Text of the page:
Fenner Precision v. Mearthane Products


New York Law Journal


Judge Charles Siragusa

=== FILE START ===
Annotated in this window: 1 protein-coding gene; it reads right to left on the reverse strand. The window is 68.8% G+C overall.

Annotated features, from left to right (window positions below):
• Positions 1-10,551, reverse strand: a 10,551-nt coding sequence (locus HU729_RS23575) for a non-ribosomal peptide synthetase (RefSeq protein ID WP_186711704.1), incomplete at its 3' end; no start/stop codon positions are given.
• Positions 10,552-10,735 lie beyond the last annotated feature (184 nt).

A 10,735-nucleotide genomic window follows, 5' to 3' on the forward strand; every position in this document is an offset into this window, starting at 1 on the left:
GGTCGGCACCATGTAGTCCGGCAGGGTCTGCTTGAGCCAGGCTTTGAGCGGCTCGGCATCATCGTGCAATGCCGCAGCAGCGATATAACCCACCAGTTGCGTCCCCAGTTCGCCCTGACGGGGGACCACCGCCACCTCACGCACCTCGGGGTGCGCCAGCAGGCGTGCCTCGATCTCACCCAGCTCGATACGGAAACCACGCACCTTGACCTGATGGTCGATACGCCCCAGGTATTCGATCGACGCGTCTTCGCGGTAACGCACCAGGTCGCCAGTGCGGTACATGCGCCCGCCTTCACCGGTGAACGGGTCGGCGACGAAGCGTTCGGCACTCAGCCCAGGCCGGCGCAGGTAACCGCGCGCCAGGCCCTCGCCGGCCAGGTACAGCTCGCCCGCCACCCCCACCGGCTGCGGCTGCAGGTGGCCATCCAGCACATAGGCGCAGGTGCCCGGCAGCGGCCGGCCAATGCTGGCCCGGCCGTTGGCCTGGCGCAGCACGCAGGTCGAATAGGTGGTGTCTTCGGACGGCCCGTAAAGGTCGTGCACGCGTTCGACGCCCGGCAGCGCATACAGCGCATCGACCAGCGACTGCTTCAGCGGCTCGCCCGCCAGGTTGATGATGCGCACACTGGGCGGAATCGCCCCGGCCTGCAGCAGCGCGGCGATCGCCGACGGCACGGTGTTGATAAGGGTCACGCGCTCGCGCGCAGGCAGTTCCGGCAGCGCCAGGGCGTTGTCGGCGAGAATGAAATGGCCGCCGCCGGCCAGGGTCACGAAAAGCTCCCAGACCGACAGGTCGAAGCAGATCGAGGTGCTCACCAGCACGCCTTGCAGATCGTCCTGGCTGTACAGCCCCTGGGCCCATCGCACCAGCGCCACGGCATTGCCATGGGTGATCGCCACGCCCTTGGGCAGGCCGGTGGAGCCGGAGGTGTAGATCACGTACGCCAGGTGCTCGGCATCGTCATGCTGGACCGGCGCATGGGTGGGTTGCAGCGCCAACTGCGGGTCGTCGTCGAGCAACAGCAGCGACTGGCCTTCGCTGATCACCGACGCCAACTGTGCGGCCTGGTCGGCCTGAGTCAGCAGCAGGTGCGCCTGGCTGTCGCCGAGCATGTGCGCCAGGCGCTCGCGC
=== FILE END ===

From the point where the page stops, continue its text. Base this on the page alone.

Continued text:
After 17 years selling elastomeric precision products (EPP) Garrod was hired by Winfield, and subject to a non-compete agreement containing restrictive covenants. Fenner Precision bought Winfield in 2008 and hired its staff, including Garrod. Garrod signed a non-compete agreement—governed by Pennsylvania law—containing confidentiality, non-compete, and non-solicitation provisions. He became EPP Sales Manager before termination in May 2012. He did not sign a severance agreement imposing non-compete, non-disclosure and non-solicitation obligations beyond those in his March 2008 agreement with Fenner. Garrod later accepted a sales position with Fenner's competitor Mearthane. Despite showing irreparable harm under Pennsylvania law, the court denied Fenner a preliminary injunction for Garrod's alleged violation of the confidentiality and non-solicitation provisions. Rather, it found Garrod likely to show that enforcement of the non-solicitation clause is unreasonable. Fenner overstated the extent of goodwill he built up, or knowledge he obtained, while working for it and Winfield. The record showed Garrod had significant contacts with, and knowledge about, EPP makers before employment with Winfield and Fenner.

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